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Dear Dr. Mackney

This will not, I am sure, be the first letter or e-mail you will have
received concerning the already controversial motion 198A, due to be
tabled at your forthcoming annual conference. Though I'm writing in my
private capacity, I do so as someone with a lifetime's experience as an
academic, researcher, and widely-published author in the field of Middle
East and Islamic Studies. I am a former member of the AUT and currently
a member of NAWE.

The motion, like that of the AUT on the same basic topic last year,
gives me cause for concern on two levels. The first is the purely
academic. The academy is internationally known, in theory if not always
in practice, as a sphere within which conflicting ideas may be openly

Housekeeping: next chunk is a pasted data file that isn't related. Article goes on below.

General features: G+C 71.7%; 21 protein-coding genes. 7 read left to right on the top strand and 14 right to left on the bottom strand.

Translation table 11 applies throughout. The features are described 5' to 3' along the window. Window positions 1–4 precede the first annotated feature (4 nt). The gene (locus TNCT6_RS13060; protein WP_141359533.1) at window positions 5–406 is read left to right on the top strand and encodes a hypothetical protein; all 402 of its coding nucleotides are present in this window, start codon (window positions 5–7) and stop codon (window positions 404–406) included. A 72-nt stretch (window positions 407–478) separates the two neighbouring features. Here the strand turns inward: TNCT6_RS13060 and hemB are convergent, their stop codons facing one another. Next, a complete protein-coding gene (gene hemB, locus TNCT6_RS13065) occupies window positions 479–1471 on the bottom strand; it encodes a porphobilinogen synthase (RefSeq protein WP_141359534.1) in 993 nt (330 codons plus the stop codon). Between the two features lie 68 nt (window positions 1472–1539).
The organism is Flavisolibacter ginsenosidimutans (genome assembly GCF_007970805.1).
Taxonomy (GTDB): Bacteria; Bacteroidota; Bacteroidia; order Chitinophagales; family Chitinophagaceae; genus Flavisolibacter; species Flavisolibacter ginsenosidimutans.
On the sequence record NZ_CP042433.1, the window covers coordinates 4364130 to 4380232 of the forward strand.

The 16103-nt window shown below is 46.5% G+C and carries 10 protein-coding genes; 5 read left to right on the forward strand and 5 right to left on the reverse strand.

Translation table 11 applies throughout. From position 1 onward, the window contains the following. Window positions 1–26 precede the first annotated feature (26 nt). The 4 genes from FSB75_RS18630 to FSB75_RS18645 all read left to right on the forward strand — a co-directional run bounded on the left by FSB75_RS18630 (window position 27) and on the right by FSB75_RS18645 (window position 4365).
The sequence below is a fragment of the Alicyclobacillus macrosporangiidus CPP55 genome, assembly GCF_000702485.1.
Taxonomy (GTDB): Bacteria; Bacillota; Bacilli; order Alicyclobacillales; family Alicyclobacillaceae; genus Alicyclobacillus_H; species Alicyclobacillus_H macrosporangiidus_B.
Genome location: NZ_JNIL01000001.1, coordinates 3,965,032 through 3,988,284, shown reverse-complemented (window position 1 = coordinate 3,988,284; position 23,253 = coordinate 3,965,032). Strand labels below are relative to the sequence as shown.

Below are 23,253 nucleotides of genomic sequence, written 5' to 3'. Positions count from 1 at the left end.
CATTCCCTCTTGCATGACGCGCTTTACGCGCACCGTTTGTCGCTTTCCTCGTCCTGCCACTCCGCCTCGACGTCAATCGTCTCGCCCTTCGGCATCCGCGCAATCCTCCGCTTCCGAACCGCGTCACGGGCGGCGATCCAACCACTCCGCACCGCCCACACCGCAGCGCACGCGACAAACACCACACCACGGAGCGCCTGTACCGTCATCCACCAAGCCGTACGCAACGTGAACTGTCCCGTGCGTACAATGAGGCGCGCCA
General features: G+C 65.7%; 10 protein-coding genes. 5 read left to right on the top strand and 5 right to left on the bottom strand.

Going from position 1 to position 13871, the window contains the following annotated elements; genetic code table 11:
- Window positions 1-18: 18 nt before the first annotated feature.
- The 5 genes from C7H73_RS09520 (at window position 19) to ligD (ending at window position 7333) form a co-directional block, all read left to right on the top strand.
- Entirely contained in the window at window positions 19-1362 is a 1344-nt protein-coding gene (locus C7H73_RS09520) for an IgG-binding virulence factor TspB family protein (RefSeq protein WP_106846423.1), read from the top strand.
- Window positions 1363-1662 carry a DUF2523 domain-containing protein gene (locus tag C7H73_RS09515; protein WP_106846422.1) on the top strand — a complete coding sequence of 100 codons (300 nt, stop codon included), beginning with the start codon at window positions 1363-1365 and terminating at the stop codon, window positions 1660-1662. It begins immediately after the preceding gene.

and safely debated. To single out universities, departments, or
individuals for opprobrium and boycott flies in the face of everything
we stand for. Worldwide, courageous academics risk their careers and
even their lives to stand up for freedom of expression, the right to
publish, and the duty to teach free from political interference. A motio
like this in many ways cancels out the sacrifices they make. To
jeopardize our standing and undermine our authority as academics working
in an open society largely free from political pressure by embarking on
a McCarthyite campaign of intimidation and constant scrutiny is a
pitiful and shameful thing. To demand that academics should betray their
country in order to share in the work of the academy is not to be
countenanced.

However, to make matters worse, the proponents of an Israel boycott both
within the AUT and Natfhe cross even more dangerous lines. It is notable
that they single out Israel among all countries in the world for their
ideological contempt and the Palestinians for their concern. They show a